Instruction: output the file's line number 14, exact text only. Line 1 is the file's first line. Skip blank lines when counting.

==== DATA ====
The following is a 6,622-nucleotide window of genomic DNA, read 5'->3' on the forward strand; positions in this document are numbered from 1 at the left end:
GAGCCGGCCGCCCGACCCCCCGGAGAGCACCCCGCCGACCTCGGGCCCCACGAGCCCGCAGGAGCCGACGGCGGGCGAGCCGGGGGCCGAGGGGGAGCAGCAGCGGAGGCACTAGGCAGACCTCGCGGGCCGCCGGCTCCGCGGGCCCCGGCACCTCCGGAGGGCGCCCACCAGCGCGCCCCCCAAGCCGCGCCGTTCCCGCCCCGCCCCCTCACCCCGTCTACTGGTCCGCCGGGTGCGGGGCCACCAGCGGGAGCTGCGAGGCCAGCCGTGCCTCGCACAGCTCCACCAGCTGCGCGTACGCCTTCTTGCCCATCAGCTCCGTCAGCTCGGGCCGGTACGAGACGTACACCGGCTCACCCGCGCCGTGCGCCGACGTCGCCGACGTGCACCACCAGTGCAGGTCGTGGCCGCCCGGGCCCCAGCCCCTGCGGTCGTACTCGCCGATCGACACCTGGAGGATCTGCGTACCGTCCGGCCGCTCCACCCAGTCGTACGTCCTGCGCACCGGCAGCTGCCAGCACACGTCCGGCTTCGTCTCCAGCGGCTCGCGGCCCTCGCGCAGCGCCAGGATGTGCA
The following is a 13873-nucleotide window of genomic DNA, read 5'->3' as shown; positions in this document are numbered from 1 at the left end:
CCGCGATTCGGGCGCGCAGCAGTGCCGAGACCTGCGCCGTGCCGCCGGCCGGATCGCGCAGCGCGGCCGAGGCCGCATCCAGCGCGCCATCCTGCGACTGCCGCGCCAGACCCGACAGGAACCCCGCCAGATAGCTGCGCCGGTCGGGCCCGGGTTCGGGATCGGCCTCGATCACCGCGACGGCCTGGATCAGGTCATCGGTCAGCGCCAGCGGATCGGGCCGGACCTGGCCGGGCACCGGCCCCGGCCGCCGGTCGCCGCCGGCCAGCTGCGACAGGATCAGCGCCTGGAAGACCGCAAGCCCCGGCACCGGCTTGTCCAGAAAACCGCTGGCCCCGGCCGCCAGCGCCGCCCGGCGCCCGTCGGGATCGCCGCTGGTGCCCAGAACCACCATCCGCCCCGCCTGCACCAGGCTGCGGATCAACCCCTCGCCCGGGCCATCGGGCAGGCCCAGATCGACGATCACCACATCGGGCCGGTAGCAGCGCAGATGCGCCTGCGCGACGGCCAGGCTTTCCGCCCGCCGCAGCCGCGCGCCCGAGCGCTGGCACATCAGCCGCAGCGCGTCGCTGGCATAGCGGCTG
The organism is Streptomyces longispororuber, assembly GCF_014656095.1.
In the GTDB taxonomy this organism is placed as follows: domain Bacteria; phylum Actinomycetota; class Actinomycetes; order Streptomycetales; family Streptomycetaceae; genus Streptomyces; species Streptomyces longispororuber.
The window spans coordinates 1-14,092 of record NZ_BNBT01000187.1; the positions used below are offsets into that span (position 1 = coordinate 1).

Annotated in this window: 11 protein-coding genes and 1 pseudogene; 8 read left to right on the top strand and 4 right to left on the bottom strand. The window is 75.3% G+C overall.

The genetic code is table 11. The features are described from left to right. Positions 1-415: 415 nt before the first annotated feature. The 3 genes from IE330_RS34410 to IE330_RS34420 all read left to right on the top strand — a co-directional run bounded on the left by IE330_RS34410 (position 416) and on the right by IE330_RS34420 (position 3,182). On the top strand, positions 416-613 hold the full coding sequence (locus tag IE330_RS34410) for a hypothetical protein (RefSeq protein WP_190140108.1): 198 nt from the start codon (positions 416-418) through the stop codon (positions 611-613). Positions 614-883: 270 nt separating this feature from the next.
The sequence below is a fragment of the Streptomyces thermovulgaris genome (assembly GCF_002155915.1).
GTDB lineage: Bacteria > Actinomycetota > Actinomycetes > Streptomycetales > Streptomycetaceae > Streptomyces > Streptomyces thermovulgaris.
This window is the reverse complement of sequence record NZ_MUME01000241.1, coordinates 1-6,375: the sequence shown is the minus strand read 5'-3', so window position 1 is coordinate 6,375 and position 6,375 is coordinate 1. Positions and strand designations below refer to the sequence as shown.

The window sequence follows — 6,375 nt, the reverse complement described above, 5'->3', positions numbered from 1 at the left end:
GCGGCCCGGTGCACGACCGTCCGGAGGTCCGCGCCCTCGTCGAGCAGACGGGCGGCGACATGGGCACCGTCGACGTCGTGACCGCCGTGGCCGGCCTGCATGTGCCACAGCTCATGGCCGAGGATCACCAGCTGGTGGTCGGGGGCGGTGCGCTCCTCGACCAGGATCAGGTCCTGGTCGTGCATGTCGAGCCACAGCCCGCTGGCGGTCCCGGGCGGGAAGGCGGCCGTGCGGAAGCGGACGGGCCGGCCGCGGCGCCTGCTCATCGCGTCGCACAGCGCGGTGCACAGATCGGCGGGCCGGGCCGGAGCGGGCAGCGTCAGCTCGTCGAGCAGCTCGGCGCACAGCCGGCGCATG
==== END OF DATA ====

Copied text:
GCGGCCCGGTGCACGACCGTCCGGAGGTCCGCGCCCTCGTCGAGCAGACGGGCGGCGACATGGGCACCGTCGACGTCGTGACCGCCGTGGCCGGCCTGCATGTGCCACAGCTCATGGCCGAGGATCACCAGCTGGTGGTCGGGGGCGGTGCGCTCCTCGACCAGGATCAGGTCCTGGTCGTGCATGTCGAGCCACAGCCCGCTGGCGGTCCCGGGCGGGAAGGCGGCCGTGCGGAAGCGGACGGGCCGGCCGCGGCGCCTGCTCATCGCGTCGCACAGCGCGGTGCACAGATCGGCGGGCCGGGCCGGAGCGGGCAGCGTCAGCTCGTCGAGCAGCTCGGCGCACAGCCGGCGCATG